Dr. John Moran explains when it is really necessary to resort to statins.
1.8 million people in England alone currently take statins and they are the most widely prescribed class of drugs, and the most expensive item on the NHS drugs bill, costing over £700m a year.
Statins are drugs used to lower cholesterol and reduce the risk of stroke or coronary heart disease. They work by blocking cholesterol production in the body through inhibiting an enzyme called HMG-CoA. They may also help the body reabsorb the plaque which has accumulated on the artery walls, preventing the life-threatening blood clot which could lead to a stroke or heart attack.
One clinical trial concluded that statins reduce the risk of developing coronary heart disease by around a third, if taken over a period of three years.
Sounds too good to be true? Some medical experts think so.
By blocking the HMG-CoA enzyme, statins not only deplete the body of cholesterol but also the beneficial natural substance, co-Enzyme Q10, an antioxidant and cellular energiser which is present in healthy hearts.
Statins also have potential side effects, ranging from the moderate to severe. Moderate symptoms include nausea, diarrhoea, constipation, lack of sex-drive, and muscle aching; severe side effects are an increase the production of liver enzymes which can eventually damage the liver, and severe muscle pain and tenderness (statin myopathy).
In severe cases the muscle cells can break down and release a protein called myoglobin into the bloodstream. Myoglobin can impair kidney function and lead to kidney failure.
Last year, plans were outlined to make statins available over the counter from pharmacies, and in January this year, the National Institute for Clinical Excellence recommended that GPs prescribe statins to anyone with a 20 per cent chance of having a heart attack or stroke over the next ten years. Many GPs have voiced concerns over this suggestion, including Dr John Moran.
Dr Moran of the Holistic Medical Clinic in London’s Wimpole Street began his career in the early 1970s in dentistry, before moving to the Medical Commission in 1979. He then became interested in women's hormonal health and worked at Mary Stopes for seventeen years, training in psychosexual and sexual medicine. He has since become interested in the role of nutrition in health care, and last year finished his post graduate masters in nutritional medicine.
"I have concerns about people being able to buy statins over the counter without supervision, because I think in many cases there are much better ways to lower cholesterol."
"The patient won't have been given any advice from their GP, the pharmacists won't know their family history, and how can you tell what their blood pressure is? But, if people are in a high risk category - by that I mean if they are overweight, they smoke, have high blood pressure, atherosclerosis, or a history of coronary heart disease - then they very much need to go on to statins because the track record of what they do is extremely good."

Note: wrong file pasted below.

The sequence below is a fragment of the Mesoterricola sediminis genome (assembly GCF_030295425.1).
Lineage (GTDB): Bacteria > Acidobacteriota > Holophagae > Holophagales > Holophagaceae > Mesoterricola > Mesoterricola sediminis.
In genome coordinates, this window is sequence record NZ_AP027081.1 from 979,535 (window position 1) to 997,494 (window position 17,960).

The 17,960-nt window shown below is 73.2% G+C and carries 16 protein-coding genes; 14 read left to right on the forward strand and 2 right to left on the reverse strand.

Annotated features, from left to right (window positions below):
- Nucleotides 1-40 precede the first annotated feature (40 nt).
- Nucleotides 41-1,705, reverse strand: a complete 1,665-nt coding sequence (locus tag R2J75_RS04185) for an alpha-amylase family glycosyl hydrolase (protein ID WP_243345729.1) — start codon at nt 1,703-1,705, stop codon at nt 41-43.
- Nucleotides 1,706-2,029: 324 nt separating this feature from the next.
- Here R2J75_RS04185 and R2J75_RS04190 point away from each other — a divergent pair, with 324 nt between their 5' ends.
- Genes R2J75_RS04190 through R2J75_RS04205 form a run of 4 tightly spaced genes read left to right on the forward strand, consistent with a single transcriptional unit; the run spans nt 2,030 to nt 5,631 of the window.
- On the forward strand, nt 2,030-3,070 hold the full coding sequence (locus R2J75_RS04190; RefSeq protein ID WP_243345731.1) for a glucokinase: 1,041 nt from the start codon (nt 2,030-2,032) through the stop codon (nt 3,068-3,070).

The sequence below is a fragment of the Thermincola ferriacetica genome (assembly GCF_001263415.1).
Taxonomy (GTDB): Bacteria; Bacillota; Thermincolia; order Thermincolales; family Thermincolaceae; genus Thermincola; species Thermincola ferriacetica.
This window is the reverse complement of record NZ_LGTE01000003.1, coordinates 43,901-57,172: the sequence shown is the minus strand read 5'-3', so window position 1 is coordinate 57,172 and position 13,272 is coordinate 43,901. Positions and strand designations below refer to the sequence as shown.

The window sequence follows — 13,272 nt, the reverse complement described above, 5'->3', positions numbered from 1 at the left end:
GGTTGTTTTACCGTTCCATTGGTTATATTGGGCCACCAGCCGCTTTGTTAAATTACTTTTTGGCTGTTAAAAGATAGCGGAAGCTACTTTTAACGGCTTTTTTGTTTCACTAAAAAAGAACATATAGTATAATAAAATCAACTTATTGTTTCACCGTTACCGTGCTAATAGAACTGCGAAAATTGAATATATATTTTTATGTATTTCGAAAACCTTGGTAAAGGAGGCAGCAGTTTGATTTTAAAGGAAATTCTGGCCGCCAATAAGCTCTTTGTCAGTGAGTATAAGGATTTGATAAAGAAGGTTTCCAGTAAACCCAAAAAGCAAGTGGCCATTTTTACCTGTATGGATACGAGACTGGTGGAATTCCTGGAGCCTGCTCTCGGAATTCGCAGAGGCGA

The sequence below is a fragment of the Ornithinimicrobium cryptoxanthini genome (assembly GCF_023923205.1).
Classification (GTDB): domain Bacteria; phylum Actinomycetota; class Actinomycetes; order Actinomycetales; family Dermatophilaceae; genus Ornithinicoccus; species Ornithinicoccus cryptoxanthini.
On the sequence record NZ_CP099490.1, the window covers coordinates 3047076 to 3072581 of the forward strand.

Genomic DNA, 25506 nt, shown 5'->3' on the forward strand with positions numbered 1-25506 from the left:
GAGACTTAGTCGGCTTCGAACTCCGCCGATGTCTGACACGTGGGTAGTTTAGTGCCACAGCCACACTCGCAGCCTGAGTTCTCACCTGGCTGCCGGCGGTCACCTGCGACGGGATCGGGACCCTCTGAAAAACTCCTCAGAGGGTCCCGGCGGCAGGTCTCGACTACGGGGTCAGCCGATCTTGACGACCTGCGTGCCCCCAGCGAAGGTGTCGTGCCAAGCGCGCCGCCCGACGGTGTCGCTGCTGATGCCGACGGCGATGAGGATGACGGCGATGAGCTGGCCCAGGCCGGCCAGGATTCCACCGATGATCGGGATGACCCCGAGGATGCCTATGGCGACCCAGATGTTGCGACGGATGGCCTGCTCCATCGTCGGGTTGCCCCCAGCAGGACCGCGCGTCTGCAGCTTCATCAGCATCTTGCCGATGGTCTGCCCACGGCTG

Dr Moran says it is people who have no high risk factor who should first try alternatives to statins.
"People with marginally high lipid profiles - by that I mean their total cholesterol is over 6 and their LDL is over 4 shouldn't necessarily resort to statins."
"The first line of treatment in my opinion, should be with diet and exercise. If this does not work, then they should resort to statins, but we should not be advocating them as the first line of defence in people with no high risk factors."
"My concern is not about the correct NRC guidelines, my concern is that people who do not have any of the high risk factors help themselves to a statin when they are better off looking at nutritional things that can help, in particular the Mediterranean diet."
"Statins have two reactions. They work in the liver by lowering the amount of cholesterol the liver actually produces. Their other is anti-inflammatory, stabilising unstable plaque in the arteries. But nutritional substances can also do this. Fresh garlic is one of the best natural anti-inflammatories, as are essential fatty acids such as cod liver oil and flax seed oil. Many natural antioxidants also have anti-inflammatory action, as do probiotics which help feed healthy gut organisms, oats and soya. As far as lifestyle is concerned, regular exercise and no smoking is very important."
"Often, gut health affects liver health. Your gut is the seat of your immunity so if you have an unhealthy gut, then prebiotics are in order. Prebiotics are foods such as asparagus, artichokes and onions. I know you can buy probiotics yoghurt drinks, but out of the millions of bacteria in these products, only 5% survive by the time they reach your colon, so either eat natural sources of prebiotics, or take a good quality supplement."
The other issue which Dr Moran doesn't think is being adequately tackled sufficiently is the evidence that statins affect the body's production of co-Enzyme Q10.
"If people do have to go onto a statin, they really ought to take co-Enzyme Q10, which is depleted when you take statins."
"It has been a bone of contention with a few people as to whether they is any evidence to show that co-Enzyme Q10 is depleted when taking statins. However, several studies have shown this to be the case, and the symptoms of a lack of co-Enzyme Q10 are muscle cramp and muscle pains, which are very common when people go on to statins."
"My wife has got familiar hypocholesterol and she is on a statin quite rightly, and she gets muscle cramps if she doesn't take co-Enzyme Q10 too."
"In Canada and the States, but in particular Canada, most stains are taken with co-Enzyme Q10 as a matter of course. In this country you can get co-Enzyme Q10 prescribed on the national health under its proper name, but patients will have to ask their GP about it."
Rachael Hannan: 2006
Published on 50connect.co.uk